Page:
What the press should care about

What kind of music writing and music criticism gives lustre to a periodical? It changed overt time. When I was young there was still Cold War cultural upward mobility--what Wuorinen defends as "high culture". The Wuorinen interviews on Charlie Rose din't convince me. There is something behind what Wuorinen does that's vauable and high, I could try; I will try to lay it down in writing, but he never put his finger on it in those interviews. Milton Babbitt told me, "If you are interested in normative questions, I can address those."

This very moment is interesting. High culture is back and it can likely be traced to decisions made here and there to take a gamble on a force that seems unstoppable -- Euromoderns with endless government support. I was not influenced by Wuorinen & other American modernists who had nothing good to say about the Euromodernists. I was with them. There is a crop of composers that have emerged as eminent figures that do not address, let alone answer any of the musical questions, do not set into motion any of the the harmonic frissons that make me live and breathe and make me happy. Wuorinen's bile came from that. We were on the same page. I lived longer than Wuorinen, and now I can aver that somehow, surprisingly, almost out of nothing, sharing no values whatsoever with music I love and the neurons that mirror those structures, some things coming from Europe touch a nerve. The question that remains to be answered is how to spin such out in time through a work. No less than the minimalists, the Euromoderns are starting from scratch. A terrible, imposing intimidating ediface is removed, allowing young people and young people who grew old to get that off their backs and create. That's terrific.

I've researched the normative questions and Terry Eagleton's Introduction to Literary Theory was the most valuable guide, I felt, to the fuitilities of seeking definitive answers. Jameson's perspective is tainted by group think. Someone infected him with the notion that it's ok to defenestrate Schoenberg.

Putting aside for the moment the increasing profile of European high culture in the US, what's replaced that vague notion of high culture?

--Jumping on the coattails of unstoppable young talents. I did my share of that, and some of the talents I still deem worthy even after the youth and unstoppability have passed. Unstoppable young composers: Peter Pindar Stearns, Brian Fennelly. I love their work. They won all the prizes. Have you heard of them?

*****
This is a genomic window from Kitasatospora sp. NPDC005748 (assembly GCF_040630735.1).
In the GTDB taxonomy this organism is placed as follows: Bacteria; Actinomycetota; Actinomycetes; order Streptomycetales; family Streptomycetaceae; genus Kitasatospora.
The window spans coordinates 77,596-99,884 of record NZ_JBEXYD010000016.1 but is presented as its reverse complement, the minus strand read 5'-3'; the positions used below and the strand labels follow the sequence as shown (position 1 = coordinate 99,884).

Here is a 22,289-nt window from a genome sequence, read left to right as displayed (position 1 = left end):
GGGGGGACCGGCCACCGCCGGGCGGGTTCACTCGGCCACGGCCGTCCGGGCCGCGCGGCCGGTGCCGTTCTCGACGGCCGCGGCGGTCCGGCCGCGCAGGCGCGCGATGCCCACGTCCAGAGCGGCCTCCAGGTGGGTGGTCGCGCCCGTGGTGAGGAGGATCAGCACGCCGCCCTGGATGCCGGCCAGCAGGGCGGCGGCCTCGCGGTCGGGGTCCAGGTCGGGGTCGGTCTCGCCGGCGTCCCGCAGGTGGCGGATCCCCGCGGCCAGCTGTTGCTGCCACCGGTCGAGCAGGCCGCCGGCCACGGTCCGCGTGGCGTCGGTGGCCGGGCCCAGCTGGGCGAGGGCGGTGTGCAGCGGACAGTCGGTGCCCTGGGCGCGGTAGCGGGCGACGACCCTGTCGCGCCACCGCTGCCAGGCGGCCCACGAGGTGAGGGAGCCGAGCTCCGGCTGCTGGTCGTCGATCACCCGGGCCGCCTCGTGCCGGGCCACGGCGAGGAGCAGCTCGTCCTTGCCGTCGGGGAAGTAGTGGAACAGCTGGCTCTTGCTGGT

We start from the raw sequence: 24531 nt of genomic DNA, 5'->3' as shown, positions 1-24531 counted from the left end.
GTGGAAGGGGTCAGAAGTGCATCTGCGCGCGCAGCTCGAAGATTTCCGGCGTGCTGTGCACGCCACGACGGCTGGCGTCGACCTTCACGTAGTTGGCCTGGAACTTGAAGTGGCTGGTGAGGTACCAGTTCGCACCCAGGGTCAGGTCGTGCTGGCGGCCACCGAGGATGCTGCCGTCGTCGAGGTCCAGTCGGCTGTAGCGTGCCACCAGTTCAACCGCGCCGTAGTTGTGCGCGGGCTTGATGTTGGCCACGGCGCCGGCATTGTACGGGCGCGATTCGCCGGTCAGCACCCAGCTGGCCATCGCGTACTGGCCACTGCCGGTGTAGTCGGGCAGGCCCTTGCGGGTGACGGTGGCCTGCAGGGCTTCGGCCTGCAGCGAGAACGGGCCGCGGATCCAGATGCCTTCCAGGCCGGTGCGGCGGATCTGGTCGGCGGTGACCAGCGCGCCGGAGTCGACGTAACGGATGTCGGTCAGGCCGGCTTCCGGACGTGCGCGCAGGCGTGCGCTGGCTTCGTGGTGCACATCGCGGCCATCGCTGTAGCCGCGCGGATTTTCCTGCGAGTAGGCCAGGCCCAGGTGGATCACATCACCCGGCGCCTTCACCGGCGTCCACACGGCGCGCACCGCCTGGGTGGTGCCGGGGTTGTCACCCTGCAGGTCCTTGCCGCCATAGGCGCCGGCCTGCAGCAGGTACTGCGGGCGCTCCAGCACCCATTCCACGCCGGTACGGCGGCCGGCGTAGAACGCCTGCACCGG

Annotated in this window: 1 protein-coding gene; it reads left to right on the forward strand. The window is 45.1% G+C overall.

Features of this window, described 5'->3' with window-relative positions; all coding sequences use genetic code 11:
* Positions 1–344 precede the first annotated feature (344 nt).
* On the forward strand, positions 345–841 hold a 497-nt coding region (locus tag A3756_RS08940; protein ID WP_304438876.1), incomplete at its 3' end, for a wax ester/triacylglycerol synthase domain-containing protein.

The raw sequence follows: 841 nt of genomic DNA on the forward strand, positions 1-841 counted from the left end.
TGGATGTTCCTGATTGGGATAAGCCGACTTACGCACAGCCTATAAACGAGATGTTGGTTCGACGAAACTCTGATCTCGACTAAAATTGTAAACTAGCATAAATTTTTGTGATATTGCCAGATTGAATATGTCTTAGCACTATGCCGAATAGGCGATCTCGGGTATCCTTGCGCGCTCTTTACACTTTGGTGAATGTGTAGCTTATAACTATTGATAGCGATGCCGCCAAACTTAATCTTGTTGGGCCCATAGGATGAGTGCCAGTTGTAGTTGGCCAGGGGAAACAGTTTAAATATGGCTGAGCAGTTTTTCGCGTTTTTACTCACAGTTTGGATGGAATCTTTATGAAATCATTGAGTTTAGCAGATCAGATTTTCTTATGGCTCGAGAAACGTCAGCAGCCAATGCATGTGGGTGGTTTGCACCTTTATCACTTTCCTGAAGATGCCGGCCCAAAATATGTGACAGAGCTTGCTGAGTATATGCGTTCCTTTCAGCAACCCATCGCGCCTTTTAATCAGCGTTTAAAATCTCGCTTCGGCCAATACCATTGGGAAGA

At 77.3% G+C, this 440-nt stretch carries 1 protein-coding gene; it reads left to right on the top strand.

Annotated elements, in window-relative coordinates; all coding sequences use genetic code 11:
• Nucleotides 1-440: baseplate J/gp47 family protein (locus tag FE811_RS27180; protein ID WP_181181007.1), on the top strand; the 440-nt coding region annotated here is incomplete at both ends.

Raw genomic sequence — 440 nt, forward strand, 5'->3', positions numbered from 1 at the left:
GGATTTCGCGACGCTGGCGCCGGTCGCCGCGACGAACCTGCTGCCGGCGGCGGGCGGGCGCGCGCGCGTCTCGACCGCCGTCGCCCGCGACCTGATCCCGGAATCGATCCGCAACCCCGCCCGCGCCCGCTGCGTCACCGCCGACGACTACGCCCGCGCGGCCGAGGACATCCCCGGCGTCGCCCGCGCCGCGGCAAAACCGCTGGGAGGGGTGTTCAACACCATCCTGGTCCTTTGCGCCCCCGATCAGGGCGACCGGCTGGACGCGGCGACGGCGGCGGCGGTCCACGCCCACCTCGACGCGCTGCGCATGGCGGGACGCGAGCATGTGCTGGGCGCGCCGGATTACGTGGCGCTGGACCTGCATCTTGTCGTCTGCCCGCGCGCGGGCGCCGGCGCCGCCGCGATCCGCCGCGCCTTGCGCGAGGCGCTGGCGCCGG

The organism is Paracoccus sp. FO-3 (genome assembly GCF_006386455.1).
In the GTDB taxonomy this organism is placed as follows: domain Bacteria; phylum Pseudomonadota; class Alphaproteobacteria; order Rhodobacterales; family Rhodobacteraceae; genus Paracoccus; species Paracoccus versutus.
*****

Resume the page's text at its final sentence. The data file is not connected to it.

--Going for the best production values. This includes assembling formidable teams that someone like Susan Sontag would take seriously. Sontag wrote lovingly about Lucinda Childs, who had interesting and powerful collaborators.

--Social construction is now the norm. It's woefully tautological. What people listen to is what's worth discussing. This norm happens to work in beautiful harmony with the deporable state of affairs in the US where the prospects for a success hinges on the sight, visible a short way down the road, of a business plan.

I am not interested in a critic, regardless of how powerful and lustrous their vehicle is, who fails to seek excellence in the cracks between business plans. And plenty of critics try their best, as I do. I don't need to see puff pieces about the done deals. We are interested in the done deals, but please let's not stop there.

An example of a composer who lives in the cracks between business plans is David Loeb. He has an international career, primarily through his amazing way of interesecting with early music (he's active in the Netherlands) and with traditional instruments, primarily Japanese classical instruments (He's active in Japan). Classical guitarists who interesect with early music and world music, have been fascinated by his work for decades, especially in New York. I've realizerd that he has written a great number of works that I love. He writes fast, and is happy to create on any deadline for any instrumentation. That should not let anyone take him less seriously.

An example of his work with traditional Japanese instruments --

Fantasie on a Rondeau of Dufay

Marian Aguirre, Carlo Valte, and Scott Jackson Wiley perform Loeb's

"Between Sea and Sky"

for The Village Trip
on Sept 16, 8PM



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